Looks like we might have a government, and pretty much on schedule: even if it does turn out to be at the cost of a superannuation windfall that might just be affordable now but certainly won't when the baby-boomers start clocking off.
For all that some of us fume about Winston Peters, he can (unlike last time around) guarantee his own party's discipline. If anyone is to spit the dummy in New Zealand First, it will be the leader himself. Whatever Labour and Green supporters might think about buddying up with Winston, it is likely to be a stable arrangement.
Notice that she was to be surplus to requirements was presumably what moved Tariana Turia to call a meeting with National to propose, apparently, a National-Act-UF-NZF-Maori coalition, which might have been highly amusing, but not exactly the kind of government you'd bet money on.
That didn't stop good old Barry Soper from speculating wildly on its prospects yesterday, first with a story noting the meeting and declaring that the "only problem" with such a coalition was "National's hard-line one-rule-for-all position." Er, yes. Quite.
By day's end, Newstalk was claiming, on the basis of comments from Pita Sharples, that the Maori Party might be prepared to give up on changes to the foreshore and seabed legislation and entrenchment of the Maori seats in order to go into coalition with National. I can only assume Sharples was quoted out of context. If he wasn't, that was not so much a negotiating position as a suicide note.
News finally breaks that some members of the National Party caucus are not best pleased with Murray McCully and would like to see him out of his present strategic role. Film at 11 yawns DPF, pointing out that McCully's demise has been predicted at regular intervals since 1993.
I'm not so sure. Brian Connell and Lockwood Smith (now there's an odd couple) are not the only National MPs keen to see the back of McCully. Certainly, as Idiot/Savant points out in the comments for DPF's post (which make very good reading), he has " the political survival skills of a cockroach," but there's always a first, or rather, last, time.
My understanding is that John Key has now been anointed as the ideal "McCully candidate" (that is, underdone and under direction) - Murray's not the most loyal of soldiers - but I would think that Key is intelligent enough to un-anoint himself if circumstances demand. Pass the popcorn anyway.
And just when you despaired of a windbag conservative opinion-former ever being nailed for parroting Maxim Institute talking points, this email was circulated to editorial staff of The Press yesterday:
From: Paul Thompson (CPL)
Sent: Wednesday, 12 October 2005 11:17 a.m.
To: * CPL - All Editorial
Subject: NOTE TO STAFF
You will see in tomorrow's paper an editor's note advising that Alexis Stuart will no longer be writing her fortnightly column for The Press, because of concern that has been raised about the originality of some of her material in her most recent column.
I wanted you all to be aware of this in advance of reading about it in the paper.
The concern was raised by a correspondent who noticed identical wording in part of Stuart's column to that in an article written by the Maxim Institute's director, Bruce Logan, who is also her father. I immediately made inquiries of Alexis seeking an explanation. She blamed it on a misunderstanding, arising from her seeking her father's advice on the column. While I have always been fully aware of her relationship to Logan and the Maxim Institute, there was a clear expectation that her columns were honestly and independently formed, but that has proved in this instance to not be the case.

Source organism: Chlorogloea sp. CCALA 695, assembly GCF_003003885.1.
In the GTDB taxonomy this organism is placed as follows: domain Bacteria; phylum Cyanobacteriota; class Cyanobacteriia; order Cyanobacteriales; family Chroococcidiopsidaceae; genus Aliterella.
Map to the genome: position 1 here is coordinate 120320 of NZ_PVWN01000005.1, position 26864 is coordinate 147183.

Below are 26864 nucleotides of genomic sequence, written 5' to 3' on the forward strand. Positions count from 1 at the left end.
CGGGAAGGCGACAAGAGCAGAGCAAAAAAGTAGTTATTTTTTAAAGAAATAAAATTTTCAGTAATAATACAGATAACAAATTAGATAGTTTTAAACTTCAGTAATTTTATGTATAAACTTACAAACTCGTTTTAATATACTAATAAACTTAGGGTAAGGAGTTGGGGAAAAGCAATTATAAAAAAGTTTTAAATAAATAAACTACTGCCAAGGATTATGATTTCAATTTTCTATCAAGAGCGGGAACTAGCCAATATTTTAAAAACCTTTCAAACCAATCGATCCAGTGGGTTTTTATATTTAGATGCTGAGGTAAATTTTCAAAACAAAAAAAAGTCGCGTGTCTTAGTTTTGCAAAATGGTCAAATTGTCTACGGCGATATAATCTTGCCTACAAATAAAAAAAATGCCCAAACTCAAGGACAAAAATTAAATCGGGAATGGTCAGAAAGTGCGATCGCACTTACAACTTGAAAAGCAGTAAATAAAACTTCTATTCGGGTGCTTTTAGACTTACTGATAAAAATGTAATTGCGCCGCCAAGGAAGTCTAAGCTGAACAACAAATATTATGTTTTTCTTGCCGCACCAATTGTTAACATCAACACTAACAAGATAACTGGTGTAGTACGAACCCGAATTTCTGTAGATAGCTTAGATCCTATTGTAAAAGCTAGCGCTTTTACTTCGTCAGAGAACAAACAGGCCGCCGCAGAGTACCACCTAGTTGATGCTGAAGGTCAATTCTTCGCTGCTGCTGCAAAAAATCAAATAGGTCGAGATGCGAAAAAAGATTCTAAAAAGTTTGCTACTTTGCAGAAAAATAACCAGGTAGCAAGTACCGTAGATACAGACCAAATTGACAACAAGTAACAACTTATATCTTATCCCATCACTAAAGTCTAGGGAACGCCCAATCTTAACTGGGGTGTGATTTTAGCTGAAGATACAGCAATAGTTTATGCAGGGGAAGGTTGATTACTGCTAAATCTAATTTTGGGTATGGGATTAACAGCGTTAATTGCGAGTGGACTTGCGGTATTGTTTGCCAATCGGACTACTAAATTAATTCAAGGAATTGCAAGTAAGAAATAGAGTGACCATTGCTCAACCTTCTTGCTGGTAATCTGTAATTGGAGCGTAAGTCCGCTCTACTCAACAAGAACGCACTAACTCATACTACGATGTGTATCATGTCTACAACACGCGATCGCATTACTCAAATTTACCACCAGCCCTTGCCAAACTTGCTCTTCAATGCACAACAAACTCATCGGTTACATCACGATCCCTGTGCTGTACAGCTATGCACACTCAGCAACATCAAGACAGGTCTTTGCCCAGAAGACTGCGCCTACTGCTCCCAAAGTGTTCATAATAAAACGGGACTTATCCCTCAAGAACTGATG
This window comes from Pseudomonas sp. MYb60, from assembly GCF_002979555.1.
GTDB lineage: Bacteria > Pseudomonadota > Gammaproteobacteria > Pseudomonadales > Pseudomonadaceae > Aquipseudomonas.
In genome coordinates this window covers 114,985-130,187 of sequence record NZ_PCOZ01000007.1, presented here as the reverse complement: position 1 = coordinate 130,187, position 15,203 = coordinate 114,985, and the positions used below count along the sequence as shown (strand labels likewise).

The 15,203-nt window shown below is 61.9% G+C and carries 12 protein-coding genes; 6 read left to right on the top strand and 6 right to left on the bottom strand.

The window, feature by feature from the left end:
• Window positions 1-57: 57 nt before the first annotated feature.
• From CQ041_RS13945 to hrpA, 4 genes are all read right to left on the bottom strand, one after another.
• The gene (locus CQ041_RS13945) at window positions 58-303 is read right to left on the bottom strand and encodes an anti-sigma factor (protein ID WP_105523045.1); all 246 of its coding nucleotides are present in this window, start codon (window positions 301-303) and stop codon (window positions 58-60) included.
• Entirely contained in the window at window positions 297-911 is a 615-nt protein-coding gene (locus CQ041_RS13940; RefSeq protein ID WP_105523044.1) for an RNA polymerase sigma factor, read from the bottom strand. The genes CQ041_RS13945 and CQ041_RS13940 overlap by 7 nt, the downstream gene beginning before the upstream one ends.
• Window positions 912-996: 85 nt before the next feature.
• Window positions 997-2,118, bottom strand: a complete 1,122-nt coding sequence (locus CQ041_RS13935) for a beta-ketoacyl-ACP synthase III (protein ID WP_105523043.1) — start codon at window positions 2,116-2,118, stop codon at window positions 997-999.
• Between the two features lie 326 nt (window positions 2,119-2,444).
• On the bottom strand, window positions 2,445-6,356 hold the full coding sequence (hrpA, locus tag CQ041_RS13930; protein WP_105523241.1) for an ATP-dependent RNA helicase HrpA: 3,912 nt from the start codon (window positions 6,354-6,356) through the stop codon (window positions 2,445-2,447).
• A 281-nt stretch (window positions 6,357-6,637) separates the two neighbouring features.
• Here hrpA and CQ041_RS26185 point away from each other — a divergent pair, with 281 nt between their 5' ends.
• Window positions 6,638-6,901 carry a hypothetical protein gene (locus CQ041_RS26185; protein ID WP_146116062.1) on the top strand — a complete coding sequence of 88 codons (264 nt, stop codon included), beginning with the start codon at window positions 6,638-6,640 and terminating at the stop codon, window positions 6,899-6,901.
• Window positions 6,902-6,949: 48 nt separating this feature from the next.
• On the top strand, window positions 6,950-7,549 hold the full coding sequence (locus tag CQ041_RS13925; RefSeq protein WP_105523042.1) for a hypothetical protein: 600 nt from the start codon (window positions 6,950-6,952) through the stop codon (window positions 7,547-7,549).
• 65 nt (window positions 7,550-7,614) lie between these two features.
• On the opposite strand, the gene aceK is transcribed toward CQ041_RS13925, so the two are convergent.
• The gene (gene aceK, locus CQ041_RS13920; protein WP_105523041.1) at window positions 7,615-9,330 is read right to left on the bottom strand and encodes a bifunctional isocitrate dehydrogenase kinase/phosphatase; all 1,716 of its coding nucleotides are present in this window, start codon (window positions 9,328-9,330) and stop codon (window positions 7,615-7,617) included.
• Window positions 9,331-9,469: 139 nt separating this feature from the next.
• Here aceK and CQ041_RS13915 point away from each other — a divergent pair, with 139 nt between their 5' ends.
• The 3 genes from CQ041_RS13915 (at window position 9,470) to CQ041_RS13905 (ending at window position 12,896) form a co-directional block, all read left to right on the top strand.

My unhappiness about this was heightened by the fact that all contributors to The Press were written to last year to be advised of the newspaper's concern about the risk of plagiarism and writers "borrowing" material from other unattributed sources.
I am extremely disappointed by this episode and expect some reaction, both from other news organisations and from readers. I have considered my response to the original complaint at length and am convinced that the decision to cease the paper's relationship with Stuart is the right course, given the potential for damage to our credibility.
Given the routine nastiness of Stuart's columns, and the irritating non-originality of Maxim's various editorial drones, I'm not inclined to feel a jot of sympathy.
Staying with boneheaded right-wing talking points, Mike Beggs recommended this dispatch from the DDT Wars in Australia. Fascinating.
The telecommunications regulatory framework might seem to grind very slowly - because it does - but today's headline Internet faster, cheaper by Xmas, shows that it does eventually produce results. The story talks about 7.6Mbit/s DSL download speeds, but in a way the most significant thing is that the evil and unjustifiable 128Kbit/s cap on upload speed will finally go. NB: It appears that I'm wrong on the upload issue. If so, I'm flabbergasted that this is the case. It is STUPID AND UNACCEPTABLE.
And yes, it was a video iPod after all. But a USB interface? WTF? Are they trying to make it difficult? On the face of it, yes. It's quite remarkable that iTunes Store customers will be able to download day-after episodes of Lost and Desperate Housewives. But obviously the networks aren't quite ready for an iPod that connects to your your actual television. On the other hand, the new iMac G5 makes it really easy to use your Mac as your TV and play your iTunes downloads that way. I'd sure like one of them Apples …